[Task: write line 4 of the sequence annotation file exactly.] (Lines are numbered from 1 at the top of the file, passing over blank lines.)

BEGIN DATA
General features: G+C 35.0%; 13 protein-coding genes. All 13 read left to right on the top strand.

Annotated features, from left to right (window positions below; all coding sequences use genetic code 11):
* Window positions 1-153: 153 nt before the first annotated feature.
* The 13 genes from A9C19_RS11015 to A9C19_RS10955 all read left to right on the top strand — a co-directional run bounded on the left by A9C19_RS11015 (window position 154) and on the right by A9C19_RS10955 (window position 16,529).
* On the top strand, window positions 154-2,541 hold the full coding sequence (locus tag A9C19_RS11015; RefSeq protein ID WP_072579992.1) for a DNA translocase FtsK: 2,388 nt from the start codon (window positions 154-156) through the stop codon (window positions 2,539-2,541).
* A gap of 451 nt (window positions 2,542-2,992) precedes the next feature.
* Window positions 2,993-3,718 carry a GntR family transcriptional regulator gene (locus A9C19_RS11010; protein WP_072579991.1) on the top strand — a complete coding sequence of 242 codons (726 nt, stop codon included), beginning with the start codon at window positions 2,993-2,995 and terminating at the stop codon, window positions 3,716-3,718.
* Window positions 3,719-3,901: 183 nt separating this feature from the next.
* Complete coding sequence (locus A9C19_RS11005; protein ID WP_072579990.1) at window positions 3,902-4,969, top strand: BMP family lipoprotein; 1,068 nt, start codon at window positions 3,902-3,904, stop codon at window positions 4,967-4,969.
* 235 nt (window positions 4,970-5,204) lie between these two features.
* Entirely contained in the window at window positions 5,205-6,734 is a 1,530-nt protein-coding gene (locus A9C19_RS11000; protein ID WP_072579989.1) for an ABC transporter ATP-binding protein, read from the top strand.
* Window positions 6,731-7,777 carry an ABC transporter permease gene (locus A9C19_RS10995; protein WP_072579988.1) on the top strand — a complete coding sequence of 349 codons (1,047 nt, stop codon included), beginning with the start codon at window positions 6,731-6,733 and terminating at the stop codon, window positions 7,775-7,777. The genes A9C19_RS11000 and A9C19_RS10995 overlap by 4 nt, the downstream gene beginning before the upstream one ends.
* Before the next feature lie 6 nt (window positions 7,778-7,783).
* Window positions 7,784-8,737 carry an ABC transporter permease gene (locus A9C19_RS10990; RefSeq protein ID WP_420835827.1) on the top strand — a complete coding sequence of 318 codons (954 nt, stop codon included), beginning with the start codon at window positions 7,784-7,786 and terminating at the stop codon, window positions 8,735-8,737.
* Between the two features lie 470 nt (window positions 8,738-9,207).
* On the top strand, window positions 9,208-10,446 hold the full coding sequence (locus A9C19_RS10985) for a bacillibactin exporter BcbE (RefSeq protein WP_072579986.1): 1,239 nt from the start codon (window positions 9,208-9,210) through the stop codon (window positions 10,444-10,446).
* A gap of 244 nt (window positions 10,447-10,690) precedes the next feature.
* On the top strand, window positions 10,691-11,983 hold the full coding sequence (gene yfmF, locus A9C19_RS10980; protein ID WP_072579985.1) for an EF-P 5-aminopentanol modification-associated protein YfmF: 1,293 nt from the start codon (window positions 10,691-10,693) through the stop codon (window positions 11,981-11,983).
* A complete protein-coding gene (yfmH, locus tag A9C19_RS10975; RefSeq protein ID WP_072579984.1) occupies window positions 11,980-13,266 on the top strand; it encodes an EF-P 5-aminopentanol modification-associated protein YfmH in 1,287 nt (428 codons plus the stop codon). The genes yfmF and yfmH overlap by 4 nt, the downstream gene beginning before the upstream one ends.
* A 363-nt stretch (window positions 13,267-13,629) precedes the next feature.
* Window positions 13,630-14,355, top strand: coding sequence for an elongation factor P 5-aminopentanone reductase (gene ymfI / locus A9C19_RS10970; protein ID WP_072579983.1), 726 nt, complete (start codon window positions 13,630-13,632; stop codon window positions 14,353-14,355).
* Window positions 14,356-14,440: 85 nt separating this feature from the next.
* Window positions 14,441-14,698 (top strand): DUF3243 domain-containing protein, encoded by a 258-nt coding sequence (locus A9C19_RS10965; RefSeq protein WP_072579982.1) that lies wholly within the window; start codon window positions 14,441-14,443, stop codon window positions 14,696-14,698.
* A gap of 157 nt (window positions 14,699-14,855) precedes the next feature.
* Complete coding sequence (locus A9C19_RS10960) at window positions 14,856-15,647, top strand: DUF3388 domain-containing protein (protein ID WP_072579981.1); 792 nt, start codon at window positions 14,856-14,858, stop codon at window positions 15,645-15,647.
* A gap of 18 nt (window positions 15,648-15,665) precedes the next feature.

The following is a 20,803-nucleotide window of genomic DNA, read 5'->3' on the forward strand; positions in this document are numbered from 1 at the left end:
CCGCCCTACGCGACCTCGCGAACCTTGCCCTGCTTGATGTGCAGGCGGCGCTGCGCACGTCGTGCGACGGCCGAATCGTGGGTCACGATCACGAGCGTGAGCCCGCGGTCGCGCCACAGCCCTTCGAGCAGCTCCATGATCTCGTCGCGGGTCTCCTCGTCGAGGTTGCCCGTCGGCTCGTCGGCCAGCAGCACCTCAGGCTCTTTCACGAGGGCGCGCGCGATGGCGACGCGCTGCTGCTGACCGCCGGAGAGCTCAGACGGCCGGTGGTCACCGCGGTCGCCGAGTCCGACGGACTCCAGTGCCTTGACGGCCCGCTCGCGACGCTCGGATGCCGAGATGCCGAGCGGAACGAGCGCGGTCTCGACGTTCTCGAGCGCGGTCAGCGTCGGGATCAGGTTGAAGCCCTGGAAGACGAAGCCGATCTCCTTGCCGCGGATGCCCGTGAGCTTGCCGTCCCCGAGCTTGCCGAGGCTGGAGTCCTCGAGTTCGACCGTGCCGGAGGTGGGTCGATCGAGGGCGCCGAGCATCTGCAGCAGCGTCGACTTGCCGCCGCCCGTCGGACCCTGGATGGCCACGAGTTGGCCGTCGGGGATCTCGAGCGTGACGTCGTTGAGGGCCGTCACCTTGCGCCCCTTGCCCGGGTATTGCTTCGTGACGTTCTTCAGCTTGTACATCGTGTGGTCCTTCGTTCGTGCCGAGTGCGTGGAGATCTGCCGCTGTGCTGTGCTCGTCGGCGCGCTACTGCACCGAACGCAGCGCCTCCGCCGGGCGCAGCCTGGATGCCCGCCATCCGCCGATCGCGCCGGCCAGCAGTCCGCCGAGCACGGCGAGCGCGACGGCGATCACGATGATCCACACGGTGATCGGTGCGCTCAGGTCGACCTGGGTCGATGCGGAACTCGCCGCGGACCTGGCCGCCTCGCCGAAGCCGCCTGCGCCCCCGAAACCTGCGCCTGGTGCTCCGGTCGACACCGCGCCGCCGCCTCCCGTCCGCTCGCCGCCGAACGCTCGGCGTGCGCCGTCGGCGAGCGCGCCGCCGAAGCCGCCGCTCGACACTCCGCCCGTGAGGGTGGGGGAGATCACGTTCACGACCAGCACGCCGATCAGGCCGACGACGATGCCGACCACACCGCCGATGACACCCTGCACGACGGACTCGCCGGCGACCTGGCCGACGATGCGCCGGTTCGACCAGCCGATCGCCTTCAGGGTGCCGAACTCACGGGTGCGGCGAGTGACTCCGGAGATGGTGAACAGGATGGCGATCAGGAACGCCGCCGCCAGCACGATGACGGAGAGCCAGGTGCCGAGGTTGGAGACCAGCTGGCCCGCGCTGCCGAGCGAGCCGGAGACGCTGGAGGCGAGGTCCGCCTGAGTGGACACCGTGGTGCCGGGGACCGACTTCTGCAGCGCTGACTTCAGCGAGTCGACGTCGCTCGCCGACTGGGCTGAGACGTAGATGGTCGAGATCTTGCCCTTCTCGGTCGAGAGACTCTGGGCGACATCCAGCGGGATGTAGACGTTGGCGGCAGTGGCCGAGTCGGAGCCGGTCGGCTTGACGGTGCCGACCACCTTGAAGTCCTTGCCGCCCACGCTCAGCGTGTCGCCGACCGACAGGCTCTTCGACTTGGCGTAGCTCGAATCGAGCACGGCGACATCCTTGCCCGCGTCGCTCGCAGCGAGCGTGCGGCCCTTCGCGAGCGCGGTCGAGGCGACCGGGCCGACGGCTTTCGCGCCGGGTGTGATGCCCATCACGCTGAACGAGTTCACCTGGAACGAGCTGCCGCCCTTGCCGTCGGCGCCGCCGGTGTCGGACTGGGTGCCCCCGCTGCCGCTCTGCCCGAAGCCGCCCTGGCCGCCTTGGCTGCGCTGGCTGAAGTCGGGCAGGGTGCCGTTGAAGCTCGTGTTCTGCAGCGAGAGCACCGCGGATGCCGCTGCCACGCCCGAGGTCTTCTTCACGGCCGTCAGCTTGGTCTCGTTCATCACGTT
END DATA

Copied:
* The 13 genes from A9C19_RS11015 to A9C19_RS10955 all read left to right on the top strand — a co-directional run bounded on the left by A9C19_RS11015 (window position 154) and on the right by A9C19_RS10955 (window position 16,529).